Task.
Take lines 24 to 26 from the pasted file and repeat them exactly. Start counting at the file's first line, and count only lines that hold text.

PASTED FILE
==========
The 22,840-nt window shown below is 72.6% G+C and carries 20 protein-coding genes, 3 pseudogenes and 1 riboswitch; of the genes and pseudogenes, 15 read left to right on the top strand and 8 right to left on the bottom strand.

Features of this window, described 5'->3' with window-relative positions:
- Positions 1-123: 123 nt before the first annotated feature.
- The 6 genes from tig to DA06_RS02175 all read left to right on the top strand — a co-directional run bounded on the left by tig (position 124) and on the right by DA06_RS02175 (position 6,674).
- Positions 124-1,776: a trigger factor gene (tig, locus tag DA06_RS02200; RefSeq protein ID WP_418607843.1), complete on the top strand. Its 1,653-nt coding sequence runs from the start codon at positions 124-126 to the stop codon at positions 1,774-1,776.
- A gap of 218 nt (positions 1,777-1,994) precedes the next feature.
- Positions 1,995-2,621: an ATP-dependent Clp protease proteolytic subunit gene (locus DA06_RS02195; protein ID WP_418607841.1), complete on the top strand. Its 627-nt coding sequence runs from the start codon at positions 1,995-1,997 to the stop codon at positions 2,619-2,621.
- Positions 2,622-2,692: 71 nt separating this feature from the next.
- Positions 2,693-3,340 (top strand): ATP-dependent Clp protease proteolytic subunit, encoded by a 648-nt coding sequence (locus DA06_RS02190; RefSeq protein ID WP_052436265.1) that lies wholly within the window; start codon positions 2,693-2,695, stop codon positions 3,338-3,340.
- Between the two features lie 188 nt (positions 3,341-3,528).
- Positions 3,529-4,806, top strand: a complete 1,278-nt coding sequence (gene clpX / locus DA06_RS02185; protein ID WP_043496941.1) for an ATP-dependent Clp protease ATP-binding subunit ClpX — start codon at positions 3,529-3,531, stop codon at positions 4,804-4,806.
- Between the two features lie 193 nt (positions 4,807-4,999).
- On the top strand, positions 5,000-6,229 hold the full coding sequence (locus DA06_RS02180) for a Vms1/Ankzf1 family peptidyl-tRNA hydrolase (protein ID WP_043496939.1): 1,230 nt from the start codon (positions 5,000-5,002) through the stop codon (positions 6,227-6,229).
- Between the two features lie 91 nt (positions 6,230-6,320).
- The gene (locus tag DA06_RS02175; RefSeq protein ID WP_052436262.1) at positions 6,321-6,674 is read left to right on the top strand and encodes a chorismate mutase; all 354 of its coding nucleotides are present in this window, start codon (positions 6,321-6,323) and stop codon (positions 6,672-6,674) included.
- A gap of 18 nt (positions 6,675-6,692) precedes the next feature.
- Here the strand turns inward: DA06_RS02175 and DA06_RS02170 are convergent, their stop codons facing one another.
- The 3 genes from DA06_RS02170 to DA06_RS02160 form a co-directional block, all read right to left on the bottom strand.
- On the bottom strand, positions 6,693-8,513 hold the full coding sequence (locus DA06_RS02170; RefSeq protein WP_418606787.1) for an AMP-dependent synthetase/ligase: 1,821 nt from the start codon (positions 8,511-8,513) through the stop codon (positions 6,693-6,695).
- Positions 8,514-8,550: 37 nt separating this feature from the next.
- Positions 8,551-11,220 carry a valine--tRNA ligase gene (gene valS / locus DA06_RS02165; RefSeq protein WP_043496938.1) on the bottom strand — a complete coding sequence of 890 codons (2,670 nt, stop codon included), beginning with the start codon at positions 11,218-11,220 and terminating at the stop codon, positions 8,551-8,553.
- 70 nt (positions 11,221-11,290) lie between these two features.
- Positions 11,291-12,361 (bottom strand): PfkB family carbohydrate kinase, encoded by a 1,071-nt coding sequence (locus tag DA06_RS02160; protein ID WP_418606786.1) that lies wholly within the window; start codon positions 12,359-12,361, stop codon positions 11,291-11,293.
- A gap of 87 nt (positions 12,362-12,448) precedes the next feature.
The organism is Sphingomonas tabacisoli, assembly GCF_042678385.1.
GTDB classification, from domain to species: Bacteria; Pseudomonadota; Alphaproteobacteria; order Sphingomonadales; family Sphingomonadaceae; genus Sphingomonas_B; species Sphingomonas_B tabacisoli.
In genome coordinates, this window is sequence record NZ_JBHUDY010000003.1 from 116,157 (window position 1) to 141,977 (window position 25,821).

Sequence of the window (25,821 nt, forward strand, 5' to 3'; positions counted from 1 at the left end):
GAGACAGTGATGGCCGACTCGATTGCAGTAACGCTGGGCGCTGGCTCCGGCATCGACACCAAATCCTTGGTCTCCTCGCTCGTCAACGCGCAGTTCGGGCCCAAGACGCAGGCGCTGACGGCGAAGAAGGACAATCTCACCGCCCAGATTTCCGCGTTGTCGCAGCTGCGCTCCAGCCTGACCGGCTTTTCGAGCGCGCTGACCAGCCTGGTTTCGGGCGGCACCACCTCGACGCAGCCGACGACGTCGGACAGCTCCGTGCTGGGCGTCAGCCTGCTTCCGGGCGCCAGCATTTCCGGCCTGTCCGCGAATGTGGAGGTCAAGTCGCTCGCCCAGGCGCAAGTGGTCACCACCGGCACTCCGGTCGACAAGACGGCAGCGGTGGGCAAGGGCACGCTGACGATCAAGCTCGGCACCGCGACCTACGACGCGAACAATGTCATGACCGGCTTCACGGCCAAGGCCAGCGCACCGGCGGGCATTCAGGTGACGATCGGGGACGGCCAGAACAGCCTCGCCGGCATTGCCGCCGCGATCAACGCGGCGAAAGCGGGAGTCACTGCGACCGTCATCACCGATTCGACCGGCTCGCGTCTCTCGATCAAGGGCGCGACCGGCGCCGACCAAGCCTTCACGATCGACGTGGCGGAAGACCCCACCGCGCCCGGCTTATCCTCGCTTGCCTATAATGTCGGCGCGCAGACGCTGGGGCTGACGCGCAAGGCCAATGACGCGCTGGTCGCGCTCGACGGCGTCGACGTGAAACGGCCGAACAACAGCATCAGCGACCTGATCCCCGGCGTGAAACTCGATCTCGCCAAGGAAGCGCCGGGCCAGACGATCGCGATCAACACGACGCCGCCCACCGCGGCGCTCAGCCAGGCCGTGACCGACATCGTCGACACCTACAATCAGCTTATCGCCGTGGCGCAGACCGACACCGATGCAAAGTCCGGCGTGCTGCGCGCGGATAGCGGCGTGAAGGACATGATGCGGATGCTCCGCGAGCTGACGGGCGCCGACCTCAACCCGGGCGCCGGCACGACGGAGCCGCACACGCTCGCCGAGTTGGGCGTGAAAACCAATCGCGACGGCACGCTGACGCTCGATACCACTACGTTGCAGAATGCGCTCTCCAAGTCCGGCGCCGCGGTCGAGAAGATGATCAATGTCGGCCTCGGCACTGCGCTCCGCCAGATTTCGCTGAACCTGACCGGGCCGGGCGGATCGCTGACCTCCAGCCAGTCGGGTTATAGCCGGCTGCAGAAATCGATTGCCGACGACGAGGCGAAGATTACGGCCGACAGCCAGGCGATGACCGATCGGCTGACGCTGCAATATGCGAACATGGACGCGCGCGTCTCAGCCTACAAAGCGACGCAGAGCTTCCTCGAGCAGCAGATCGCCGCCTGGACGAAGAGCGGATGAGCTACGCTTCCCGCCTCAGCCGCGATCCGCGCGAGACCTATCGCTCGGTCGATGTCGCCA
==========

- A gap of 87 nt (positions 12,362-12,448) precedes the next feature.
The organism is Sphingomonas tabacisoli, assembly GCF_042678385.1.
GTDB classification, from domain to species: Bacteria; Pseudomonadota; Alphaproteobacteria; order Sphingomonadales; family Sphingomonadaceae; genus Sphingomonas_B; species Sphingomonas_B tabacisoli.